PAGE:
FATCA

The U.S. enacted FATCA on March 18, 2010 to curb tax evasion committed by U.S. taxpayers who maintain foreign financial assets and foreign financial accounts outside the U.S.. It compels Foreign Financial Institutions (FFIs), including RCBC, to identify U.S. persons from its account holders. A U.S. person is defined by the Intergovernmental Agreement (IGA) between the U.S. and the Philippines as a U.S. citizen or resident individual, a partnership or corporation organized in the United States or under the laws of the United States or any State thereof, a trust if (i) a court within the United States would have authority under applicable law to render orders or judgments concerning substantially all issues regarding administration of the trust, and (ii) one or more U.S. persons have the authority to control all substantial decisions of the trust, or an estate of a decedent that is a citizen or resident of the United States.

In November 2014, the Philippines was listed as among the ten (10) countries that have agreed in substance to the IGA with the U.S.. On July 13, 2015, the IGA was officially signed by the Philippines and the U.S. Under the IGA, the reporting of U.S. Reportable Accounts will be coursed through the Philippine tax authority or the Bureau of Internal Revenue (BIR), which would in turn submit the reports of all covered Philippine financial institutions to the U.S. Internal Revenue Service (IRS).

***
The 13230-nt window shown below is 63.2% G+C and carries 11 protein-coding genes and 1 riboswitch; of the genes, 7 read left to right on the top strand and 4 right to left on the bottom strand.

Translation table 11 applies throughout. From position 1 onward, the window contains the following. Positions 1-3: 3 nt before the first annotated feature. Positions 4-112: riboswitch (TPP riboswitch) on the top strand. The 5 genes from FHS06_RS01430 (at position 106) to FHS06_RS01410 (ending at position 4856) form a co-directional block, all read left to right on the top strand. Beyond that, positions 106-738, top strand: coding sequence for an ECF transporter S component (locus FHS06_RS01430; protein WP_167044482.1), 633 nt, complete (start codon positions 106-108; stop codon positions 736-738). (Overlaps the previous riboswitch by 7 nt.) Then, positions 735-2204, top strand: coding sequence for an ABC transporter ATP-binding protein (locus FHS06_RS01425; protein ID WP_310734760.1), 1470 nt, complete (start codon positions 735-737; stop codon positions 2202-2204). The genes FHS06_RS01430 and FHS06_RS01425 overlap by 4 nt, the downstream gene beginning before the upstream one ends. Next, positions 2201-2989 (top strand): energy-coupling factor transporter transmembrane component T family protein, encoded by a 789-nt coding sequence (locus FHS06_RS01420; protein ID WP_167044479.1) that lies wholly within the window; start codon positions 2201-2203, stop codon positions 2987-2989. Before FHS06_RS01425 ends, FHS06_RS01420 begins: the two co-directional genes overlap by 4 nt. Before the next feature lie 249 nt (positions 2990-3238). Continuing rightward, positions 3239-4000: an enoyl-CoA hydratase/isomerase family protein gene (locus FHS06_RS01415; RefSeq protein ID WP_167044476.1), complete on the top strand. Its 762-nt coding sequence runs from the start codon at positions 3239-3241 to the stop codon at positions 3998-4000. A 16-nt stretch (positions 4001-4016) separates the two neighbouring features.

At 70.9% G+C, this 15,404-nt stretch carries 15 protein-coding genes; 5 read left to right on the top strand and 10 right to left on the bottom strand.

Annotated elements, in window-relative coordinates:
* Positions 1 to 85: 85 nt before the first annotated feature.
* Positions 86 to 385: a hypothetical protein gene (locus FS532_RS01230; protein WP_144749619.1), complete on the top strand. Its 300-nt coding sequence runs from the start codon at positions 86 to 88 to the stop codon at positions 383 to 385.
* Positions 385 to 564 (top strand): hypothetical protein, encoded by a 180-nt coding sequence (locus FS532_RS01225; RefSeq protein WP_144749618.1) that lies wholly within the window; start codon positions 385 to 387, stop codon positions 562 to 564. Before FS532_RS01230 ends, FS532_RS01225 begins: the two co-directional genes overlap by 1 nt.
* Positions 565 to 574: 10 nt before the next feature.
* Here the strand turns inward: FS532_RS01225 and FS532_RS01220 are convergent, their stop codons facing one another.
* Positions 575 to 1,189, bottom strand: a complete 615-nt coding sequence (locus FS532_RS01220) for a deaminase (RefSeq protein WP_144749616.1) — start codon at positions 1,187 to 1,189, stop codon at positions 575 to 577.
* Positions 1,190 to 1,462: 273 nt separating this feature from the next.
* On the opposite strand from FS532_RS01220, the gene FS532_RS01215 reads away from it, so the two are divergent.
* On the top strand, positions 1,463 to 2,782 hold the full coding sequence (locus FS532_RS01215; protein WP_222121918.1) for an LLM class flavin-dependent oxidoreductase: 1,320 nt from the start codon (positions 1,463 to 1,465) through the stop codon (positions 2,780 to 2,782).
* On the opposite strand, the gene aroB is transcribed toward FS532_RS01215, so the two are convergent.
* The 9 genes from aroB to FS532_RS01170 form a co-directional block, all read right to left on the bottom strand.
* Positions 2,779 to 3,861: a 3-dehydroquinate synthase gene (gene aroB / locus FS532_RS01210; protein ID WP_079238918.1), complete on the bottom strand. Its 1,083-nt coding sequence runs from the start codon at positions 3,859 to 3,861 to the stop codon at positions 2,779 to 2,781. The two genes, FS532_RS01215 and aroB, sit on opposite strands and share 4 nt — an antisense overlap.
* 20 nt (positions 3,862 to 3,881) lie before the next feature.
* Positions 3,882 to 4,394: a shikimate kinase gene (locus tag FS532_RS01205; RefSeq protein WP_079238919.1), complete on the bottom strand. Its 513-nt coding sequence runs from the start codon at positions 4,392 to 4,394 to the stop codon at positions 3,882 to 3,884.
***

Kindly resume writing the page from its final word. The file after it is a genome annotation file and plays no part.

The IGA requires all new covered financial accounts to be opened by individuals or entities on or after the determination date of November 30, 2014 to be subject to the FATCA due diligence procedure, which would require them to disclose certain information to RCBC in order that the latter could identify clients who are U.S. persons.

Apart from the additional account information, RCBC requires the submission of additional documents to attest to and certify a client's FATCA status. For pre-existing clients, or accounts opened prior to November 30, 2014, RCBC sent letters and forms via registered mail for them to accomplish and submit to their branch of account.

On the other hand, new clients (those who opened accounts on or after November 30, 2014) are given ninety (90) days from the account opening date to submit the required documents. Failure to submit the documents after the prescribed period will classify the account holder as recalcitrant.

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